Researchers from Newcastle University, the Wellcome Sanger Institute, University of Cambridge, and collaborators, showed that the cancer cells are versions of specific healthy cells from developing or adult kidneys.
Reported in the journal, Science, this study could lead to the development of completely new methods of treating kidney cancers, which could persuade the cancerous cells to develop in specific ways into safer cells.
Kidney cancer is the seventh most common cancer in the UK with 12,500 new cases in 2015, mainly of adults with renal cell carcinomas. Treatments for this included surgery, chemotherapy and radiotherapy.
The most prevalent childhood kidney cancer is Wilms’ tumour, with about 80 children diagnosed each year in the UK. This mainly affects children under five years old, and although treatment for Wilms’ is usually successful, the chemotherapy can have serious long-term effects on the children.
In a huge study to understand these two most common types of kidney cancer, researchers looked at more than 72 thousand individual kidney cells from healthy and cancerous tissue. They compared Wilms’ tumour and renal cell carcinoma cells with normal cells from developing, children’s, teen or adult kidneys.
Using a powerful technique called single cell RNA sequencing, the researchers were able to find out the cancer cells’ precise identity. They discovered that children’s Wilms’ cancer cells have the same characteristics as a specific normal developing kidney cell, indicating that these kidney cells failed to develop properly in the womb.
Professor Muzlifah Haniffa is a corresponding author on the paper. She is a Wellcome Senior Research Fellow in Clinical Sciences, Lister Institute Research Fellow, and Professor of Dermatology and Immunology at Newcastle University, and NIHR Newcastle Biomedical Research Centre, Newcastle Hospitals NHS Foundation Trust.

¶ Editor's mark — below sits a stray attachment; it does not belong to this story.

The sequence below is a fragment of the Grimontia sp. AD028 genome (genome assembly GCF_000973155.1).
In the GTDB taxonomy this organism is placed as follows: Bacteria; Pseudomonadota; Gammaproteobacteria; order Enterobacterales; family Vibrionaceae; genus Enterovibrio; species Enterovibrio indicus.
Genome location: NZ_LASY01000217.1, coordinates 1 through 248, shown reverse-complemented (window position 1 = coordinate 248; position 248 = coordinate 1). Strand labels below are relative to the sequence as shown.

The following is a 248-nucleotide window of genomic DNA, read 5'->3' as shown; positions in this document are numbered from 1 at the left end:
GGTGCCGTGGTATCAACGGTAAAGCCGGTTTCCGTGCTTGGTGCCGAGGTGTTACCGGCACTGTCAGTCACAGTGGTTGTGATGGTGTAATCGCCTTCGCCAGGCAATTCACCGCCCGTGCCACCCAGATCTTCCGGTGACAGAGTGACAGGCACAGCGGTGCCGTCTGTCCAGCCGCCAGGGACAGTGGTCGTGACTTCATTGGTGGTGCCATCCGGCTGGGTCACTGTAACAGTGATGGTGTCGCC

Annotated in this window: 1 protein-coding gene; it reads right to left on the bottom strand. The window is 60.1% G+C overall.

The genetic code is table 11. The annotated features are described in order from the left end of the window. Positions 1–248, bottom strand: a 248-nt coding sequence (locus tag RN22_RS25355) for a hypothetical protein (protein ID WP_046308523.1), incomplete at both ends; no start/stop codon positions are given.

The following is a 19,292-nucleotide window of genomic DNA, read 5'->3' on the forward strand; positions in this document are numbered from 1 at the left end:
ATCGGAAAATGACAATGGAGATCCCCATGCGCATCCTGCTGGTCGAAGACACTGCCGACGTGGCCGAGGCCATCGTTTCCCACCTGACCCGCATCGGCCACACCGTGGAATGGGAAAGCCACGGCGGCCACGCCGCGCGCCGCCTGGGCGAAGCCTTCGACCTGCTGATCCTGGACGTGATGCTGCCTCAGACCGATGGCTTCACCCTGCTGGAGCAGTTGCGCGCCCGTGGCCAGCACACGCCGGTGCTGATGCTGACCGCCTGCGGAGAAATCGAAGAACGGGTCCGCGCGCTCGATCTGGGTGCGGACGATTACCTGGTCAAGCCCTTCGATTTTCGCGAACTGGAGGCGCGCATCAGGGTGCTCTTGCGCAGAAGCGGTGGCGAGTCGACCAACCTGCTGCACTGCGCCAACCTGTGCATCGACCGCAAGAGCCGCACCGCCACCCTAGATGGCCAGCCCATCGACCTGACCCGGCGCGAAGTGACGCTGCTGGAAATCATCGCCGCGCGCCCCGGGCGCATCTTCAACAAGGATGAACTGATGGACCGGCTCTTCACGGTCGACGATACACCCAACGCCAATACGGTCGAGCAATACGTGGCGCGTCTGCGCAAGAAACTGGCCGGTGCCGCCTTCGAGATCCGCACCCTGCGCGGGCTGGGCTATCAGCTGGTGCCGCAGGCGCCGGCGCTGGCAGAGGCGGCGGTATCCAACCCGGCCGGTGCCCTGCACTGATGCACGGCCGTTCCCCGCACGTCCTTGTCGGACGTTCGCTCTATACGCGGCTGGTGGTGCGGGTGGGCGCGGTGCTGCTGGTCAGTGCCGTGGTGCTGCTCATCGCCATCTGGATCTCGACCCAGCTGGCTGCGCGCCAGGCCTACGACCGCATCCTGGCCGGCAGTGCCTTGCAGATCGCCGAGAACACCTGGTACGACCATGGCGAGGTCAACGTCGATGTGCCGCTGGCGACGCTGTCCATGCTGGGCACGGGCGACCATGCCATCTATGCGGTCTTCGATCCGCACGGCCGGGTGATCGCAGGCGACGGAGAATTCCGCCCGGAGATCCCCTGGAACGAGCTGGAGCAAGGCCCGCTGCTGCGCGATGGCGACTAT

Professor Haniffa, from the Institute of Cellular Medicine, said: “Using large-scale single cell RNA sequencing we could precisely define the characteristics of kidney tumour cells for the first time, and compare them with healthy reference kidney cells from different development stages and ages.
“This approach will help towards understanding not only kidney cancer, but many other diseases that have their origin during development.”
The researchers also discovered that the adult renal carcinoma cells are a version of a specific rare subtype of healthy adult kidney cell, called PT1. They found that despite genetic differences, all the renal carcinoma cells studied had developed the same PT1 characteristics. The results could provide the basis of a new method for treating cancer by targeting this PT1 cell specifically.
Dr Sam Behjati, leader of the study from the Wellcome Sanger Institute and Cambridge University’s Department of Paediatrics, said: “Our ground-breaking study identified the exact gene activity in each cell and revealed that Wilms’ tumour cells have the same characteristics of a normal developing kidney cell, which may have got ‘stuck’ during development.
“This could lead to an entirely new model for treating childhood cancer, by manipulating the development state of the cells instead of trying to kill them with chemotherapy.”
Human Cell Atlas
Meanwhile, a team of UK scientists, involving Newcastle University, will begin work to scale up efforts to create a Human Cell Atlas, after the first injection of funding for generating data from human cells is announced by Wellcome.
The £7m in new funding marks a major contribution to the UK’s involvement in this global project to create a reference map of every single cell type in the human body.
The Human Cell Atlas aims to transform biological research and medicine by allowing scientists to define the exact characteristics of every single cell type, creating a ‘Google map’ of our bodies. It has been compared to the Human Genome Project in its scale and ambition.
The funding announced is the first major financial commitment in the UK to power the collection, sequencing and analysis of cells. It will build on the UK’s long history of excellence in genomics and biomedical research, aided by strong links between research groups, tissue biobanks and hospitals.
Researchers hope that insights gained from the atlas could help us to understand how diseases such as asthma and cancer develop and progress, or point to new diagnostic tools and treatments.
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